Skip Navigation
NPR News
This week's Ask Me Another Mystery Guest takes the stage with show host, Ophira Eisenberg, for a conversation that's sure to tickle your funny bone. (NPR)

Baratunde Thurston: The Next Black President

Jul 26, 2012 (Ask Me Another)

Hear this

This text will be replaced
Launch in player

Share this


Comedian. Writer. Twitter sensation. Baratunde Thurston may be the most media-savvy provocateur around today. His latest bestselling book is How To Be Black, half tongue-in-cheek guidebook on such topics as "How to be the Black Friend" or "How to be the Next Black President," and half memoir about his life experiences with identity and race.

Thurston joins Ask Me Another host Ophira Eisenberg to explain how a little Twitter hashtag — #howblackareyou — sparked the conversation that would result in his writing of How To Be Black, and the potent connection he's discovered between freedom, politics and comedy. Plus, one lucky winner receives both the "albino" edition of Thurston's book and The Black Card, a most exclusive and coveted prize presented by Thurston himself.

About Baratunde Thurston

Baratunde Thurston is a politically-active, technology-loving comedian from the future. He co-founded the black political blog, Jack and Jill Politics and serves as Director of Digital for The Onion. He has written for Vanity Fair, hosted Popular Science's Future Of on Discovery Science and appears on cable news regularly to say smart things in funny ways. Then-candidate Barack Obama called him "someone I need to know."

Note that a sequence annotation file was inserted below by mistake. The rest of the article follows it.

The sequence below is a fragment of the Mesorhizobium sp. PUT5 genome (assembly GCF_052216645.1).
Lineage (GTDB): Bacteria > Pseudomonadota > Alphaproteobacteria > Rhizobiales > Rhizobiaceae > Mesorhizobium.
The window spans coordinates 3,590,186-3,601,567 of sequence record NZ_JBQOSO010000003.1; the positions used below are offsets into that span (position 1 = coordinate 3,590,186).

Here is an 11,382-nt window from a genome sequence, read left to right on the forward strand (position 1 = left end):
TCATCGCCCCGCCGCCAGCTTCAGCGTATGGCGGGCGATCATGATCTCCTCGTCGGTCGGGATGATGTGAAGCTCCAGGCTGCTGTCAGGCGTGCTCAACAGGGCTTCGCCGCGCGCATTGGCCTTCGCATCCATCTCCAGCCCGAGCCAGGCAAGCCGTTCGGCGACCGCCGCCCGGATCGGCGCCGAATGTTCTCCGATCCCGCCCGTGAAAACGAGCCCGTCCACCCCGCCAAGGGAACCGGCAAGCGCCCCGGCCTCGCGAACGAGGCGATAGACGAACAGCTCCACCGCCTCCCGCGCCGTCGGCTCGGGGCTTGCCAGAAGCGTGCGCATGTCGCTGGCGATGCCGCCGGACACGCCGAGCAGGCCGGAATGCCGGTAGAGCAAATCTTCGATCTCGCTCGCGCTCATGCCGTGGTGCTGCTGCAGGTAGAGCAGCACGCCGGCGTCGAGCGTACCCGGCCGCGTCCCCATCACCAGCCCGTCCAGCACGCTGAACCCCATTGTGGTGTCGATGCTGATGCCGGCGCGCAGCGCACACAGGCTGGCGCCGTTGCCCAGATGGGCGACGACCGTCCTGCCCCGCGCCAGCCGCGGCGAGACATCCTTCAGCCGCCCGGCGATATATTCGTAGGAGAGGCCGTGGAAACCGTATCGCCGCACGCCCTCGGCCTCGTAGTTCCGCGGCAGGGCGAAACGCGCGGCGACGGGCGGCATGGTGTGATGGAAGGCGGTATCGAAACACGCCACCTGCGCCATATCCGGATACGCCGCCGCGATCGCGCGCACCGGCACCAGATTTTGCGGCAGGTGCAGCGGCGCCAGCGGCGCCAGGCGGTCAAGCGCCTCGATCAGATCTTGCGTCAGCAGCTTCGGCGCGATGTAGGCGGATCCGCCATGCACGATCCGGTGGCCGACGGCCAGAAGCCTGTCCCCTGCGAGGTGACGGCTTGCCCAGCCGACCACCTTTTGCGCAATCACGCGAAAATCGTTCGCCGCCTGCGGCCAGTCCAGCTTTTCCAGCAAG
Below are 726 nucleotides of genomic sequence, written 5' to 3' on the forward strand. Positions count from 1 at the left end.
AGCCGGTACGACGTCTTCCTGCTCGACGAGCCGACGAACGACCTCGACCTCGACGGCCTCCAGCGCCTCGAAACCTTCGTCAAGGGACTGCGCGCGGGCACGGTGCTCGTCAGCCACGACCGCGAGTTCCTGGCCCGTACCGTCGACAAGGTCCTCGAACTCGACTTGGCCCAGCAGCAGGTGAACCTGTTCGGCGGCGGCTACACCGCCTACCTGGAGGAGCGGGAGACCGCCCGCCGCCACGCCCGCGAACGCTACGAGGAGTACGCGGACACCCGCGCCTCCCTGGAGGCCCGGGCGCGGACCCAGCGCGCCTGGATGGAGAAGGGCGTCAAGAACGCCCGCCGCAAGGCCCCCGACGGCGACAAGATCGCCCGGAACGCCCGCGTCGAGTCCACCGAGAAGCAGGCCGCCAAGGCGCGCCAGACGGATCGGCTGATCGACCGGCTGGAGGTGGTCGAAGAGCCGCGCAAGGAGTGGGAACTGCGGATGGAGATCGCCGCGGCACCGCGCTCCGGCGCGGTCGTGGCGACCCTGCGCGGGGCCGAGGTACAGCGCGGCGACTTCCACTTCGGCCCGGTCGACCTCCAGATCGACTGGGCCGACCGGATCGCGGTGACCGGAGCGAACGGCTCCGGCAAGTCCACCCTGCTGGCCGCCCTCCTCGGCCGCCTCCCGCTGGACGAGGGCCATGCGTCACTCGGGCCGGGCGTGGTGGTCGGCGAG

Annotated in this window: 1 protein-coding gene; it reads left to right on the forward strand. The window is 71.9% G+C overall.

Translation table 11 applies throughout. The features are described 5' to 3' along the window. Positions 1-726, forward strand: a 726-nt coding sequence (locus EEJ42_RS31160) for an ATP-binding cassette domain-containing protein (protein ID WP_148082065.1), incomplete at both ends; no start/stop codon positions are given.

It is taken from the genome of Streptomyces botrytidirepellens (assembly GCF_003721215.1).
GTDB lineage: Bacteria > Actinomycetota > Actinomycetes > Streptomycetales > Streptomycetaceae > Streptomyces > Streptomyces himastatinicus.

Baratunde travels the world speaking and advising and performs standup regularly in NYC. He resides in Brooklyn, lives on Twitter and has over 30 years experience being black. His first book, How To Be Black, is a New York Times best-seller.

Watch a video below featuring Baratunde Thurston on "Being The Black Friend."

This segment originally aired on July 27, 2012.

Copyright 2014 NPR. To see more, visit http://www.npr.org/.

Read full story transcript

Missing some content? Check the source: NPR
Copyright(c) 2014, NPR

Visitor comments

on:

NCPR is supported by:

This is a Visitor-Supported website.